What can you do with a degree in Religious Studies or the humanities? Have questions about what happens after graduation? Come find out from a successful REL graduate. Join us on Wednesday, September 26 for our Grad Tales event! Jennifer Alfano Nelson is a Religious Studies graduate who will be discussing her undergraduate degrees (English and Religious Studies) earned from UA in 2007.
Jennifer went on to earn a M.A. in Education at UAB and taught middle school English from 2010-2017, and she is now a member of the Alum Liaison Committee. During this time, she developed an interest in educational technology and software development and decided to learn to code, receiving a scholarship to Flatiron School’s Web Developer program from Women Who Code. She is now a software developer at Quantalytix, Inc. in Birmingham, AL. She also gets to combine her passion for education and technology as a Microsoft TEALS (Technology Education and Literacy in Schools) volunteer, co-teaching an introduction to computer science course at Tarrant High School.
Wednesday saw the semester’s first installment of “There and Back Again: A Grad’s Tale,” an event that brings back alumni who graduated from UA with a degree in Religious Studies to talk about life-after-diploma. This time, Prof. Mike Altman talked to Hannah Hicks, now a second-year law student here at UA. A double major in Religious Studies and Philosophy who graduated in 2013, Hannah talked about the ways in which her degrees in the liberal arts helped prepare her for her post-graduate studies. Specifically, she related the importance of the critical thinking skills she gained from her majors. Hannah’s interested in “public interest law”—an area of legal studies focused on advocating for or meeting the needs of specific communities (often, this happens through working with nonprofit organizations or specialized groups). With this in mind, she talked about how her work in the Religious Studies Department has helped her to think analytically—and not just in terms of statistical description—about what she deems to be “structural violences” like systemic racism and poverty.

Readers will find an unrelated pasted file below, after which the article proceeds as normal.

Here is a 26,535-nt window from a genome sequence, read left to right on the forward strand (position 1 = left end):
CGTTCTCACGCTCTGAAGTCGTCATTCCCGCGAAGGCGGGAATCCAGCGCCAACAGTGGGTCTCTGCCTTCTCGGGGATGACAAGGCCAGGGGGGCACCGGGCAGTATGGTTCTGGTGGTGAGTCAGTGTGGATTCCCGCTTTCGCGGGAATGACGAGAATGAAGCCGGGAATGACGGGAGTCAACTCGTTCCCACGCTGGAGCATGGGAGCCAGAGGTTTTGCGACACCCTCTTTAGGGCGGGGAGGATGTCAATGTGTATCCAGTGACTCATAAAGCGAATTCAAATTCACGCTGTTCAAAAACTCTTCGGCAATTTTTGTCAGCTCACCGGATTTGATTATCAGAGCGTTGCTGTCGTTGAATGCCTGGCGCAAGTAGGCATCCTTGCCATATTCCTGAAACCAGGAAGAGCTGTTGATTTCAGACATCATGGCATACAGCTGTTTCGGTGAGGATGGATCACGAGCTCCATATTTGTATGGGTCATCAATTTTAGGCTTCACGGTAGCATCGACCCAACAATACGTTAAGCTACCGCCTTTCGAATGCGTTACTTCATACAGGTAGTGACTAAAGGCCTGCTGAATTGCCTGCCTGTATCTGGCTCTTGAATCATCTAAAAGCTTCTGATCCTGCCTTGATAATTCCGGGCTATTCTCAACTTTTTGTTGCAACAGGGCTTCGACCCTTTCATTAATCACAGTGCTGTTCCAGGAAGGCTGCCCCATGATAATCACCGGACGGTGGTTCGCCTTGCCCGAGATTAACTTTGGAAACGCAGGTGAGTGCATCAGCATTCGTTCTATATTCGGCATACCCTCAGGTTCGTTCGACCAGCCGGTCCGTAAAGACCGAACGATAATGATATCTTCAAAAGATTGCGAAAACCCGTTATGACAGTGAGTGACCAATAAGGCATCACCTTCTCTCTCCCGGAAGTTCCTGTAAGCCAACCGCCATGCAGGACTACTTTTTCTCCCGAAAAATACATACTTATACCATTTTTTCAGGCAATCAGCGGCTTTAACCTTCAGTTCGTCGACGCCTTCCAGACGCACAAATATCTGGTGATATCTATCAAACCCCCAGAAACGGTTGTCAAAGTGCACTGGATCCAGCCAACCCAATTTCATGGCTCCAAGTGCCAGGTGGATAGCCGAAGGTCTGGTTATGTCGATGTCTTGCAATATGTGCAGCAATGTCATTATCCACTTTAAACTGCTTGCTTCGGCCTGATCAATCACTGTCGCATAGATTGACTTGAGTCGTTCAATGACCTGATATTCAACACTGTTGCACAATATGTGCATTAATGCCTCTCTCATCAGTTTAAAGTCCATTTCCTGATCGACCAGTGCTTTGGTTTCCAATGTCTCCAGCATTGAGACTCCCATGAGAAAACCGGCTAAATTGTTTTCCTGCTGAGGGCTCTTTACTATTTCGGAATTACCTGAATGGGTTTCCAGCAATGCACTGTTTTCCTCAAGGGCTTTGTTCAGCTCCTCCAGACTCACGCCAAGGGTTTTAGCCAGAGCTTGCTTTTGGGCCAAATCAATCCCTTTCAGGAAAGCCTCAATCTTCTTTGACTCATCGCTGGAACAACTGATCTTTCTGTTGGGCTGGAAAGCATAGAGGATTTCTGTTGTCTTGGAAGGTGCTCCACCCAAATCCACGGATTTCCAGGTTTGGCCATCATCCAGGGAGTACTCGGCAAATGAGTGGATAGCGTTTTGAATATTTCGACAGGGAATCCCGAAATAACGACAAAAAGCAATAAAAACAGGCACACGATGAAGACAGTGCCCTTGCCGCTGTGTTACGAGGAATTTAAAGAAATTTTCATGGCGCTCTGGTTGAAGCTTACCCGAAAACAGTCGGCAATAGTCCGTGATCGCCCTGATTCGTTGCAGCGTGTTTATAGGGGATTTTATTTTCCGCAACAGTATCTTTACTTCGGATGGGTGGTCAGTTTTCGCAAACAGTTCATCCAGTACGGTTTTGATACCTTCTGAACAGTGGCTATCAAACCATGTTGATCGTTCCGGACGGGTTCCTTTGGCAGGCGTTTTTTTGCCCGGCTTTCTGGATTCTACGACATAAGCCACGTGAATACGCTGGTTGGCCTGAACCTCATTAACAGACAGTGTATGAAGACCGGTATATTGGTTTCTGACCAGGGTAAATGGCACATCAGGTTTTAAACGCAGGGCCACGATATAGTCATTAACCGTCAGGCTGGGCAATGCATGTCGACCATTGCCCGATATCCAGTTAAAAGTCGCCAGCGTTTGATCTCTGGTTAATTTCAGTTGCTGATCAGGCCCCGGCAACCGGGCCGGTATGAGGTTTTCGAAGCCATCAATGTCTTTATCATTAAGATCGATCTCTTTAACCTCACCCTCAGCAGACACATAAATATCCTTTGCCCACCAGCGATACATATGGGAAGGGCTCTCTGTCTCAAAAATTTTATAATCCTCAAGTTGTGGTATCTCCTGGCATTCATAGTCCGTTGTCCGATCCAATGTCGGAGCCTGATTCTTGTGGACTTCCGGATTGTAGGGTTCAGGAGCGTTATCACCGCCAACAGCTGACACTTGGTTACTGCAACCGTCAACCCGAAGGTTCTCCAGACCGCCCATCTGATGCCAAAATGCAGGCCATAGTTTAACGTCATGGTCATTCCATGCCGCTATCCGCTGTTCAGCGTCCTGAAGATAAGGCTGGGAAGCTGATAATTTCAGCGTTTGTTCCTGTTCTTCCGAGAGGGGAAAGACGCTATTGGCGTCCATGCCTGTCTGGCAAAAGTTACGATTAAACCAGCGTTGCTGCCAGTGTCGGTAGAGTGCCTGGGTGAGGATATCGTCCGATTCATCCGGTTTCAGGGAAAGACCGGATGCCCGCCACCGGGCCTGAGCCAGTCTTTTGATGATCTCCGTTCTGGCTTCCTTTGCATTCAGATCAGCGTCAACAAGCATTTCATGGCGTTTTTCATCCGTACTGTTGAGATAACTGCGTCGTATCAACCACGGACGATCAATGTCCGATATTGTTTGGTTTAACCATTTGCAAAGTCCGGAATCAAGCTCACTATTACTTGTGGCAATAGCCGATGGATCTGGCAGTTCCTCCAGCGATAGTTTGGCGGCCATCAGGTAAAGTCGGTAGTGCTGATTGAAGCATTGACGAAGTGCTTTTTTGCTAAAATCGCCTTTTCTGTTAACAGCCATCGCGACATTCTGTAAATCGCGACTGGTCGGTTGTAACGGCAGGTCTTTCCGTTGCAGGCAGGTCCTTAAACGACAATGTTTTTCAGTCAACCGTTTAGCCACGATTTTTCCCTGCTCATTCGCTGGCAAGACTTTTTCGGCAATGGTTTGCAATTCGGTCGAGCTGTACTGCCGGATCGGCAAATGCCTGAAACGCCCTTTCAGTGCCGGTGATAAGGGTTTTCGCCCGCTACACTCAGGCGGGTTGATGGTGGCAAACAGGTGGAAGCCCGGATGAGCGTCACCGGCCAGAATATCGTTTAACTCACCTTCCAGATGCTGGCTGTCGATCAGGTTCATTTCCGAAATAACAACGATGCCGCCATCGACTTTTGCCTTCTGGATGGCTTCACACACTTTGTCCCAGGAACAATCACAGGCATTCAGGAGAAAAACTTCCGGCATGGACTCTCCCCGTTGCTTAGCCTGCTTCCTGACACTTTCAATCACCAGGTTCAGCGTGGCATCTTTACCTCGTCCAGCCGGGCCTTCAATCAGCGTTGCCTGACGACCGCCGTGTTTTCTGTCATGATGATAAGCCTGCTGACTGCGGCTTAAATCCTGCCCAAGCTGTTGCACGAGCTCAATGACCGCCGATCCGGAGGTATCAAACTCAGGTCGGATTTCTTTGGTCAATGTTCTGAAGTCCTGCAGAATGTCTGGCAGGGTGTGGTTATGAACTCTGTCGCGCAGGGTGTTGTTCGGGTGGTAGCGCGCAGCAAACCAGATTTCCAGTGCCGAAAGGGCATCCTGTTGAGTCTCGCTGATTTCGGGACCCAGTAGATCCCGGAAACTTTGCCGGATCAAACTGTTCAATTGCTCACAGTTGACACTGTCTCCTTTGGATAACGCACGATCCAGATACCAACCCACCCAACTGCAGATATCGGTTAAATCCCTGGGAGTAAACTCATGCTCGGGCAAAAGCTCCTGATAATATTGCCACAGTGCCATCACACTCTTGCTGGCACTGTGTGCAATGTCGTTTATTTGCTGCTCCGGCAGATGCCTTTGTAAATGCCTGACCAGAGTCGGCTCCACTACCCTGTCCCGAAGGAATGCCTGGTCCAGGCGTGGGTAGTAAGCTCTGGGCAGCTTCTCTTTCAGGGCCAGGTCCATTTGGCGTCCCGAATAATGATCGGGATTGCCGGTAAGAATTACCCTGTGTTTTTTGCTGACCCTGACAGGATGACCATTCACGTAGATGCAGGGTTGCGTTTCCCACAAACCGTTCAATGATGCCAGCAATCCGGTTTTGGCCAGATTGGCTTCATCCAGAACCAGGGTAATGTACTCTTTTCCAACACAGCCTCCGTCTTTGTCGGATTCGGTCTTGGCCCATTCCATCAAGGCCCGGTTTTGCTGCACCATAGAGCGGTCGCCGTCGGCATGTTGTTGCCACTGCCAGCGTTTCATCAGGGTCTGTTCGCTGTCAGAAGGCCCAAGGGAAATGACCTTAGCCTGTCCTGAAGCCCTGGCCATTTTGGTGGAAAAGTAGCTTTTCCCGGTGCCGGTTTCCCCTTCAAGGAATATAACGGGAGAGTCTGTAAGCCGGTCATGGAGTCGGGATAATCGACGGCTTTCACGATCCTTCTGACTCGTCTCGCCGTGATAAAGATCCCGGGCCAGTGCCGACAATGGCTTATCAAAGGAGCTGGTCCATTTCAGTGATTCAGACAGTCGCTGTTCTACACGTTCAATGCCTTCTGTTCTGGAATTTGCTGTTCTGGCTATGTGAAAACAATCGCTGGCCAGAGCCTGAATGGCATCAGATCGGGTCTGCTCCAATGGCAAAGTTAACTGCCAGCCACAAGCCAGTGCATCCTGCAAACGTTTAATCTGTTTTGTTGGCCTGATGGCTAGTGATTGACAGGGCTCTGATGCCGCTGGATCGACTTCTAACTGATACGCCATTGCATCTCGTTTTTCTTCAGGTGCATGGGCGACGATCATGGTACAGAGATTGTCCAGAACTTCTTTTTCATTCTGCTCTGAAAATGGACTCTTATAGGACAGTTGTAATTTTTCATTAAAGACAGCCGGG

Tim Davis (right), visited the Department on December 4, 2013, as the second returning grad in our new “There and Back Again: A Grad’s Tale” speakers’ series. Tim graduated from UA in 2006, taught high school Spanish for two years, before returning to UA for law school. He is now practicing law, with an emphasis in civil litigation, in St. Clair County, AL. Continue reading →
Last night we kicked off a new speakers series: “There and Back Again: Grad Tales.” We’re inviting back some former REL majors, who have graduated and gone on to some interesting careers. Coz if you think that the study of religion is all about being religious, then you’ve likely never thought it might be a great preparation for being a high school teacher, a lawyer, a doctor, or maybe even starting your own business. Sure, some of them went on to grad school in the study of religion but you’d be surprised to learn all of the other careers they’ve also entered. Continue reading →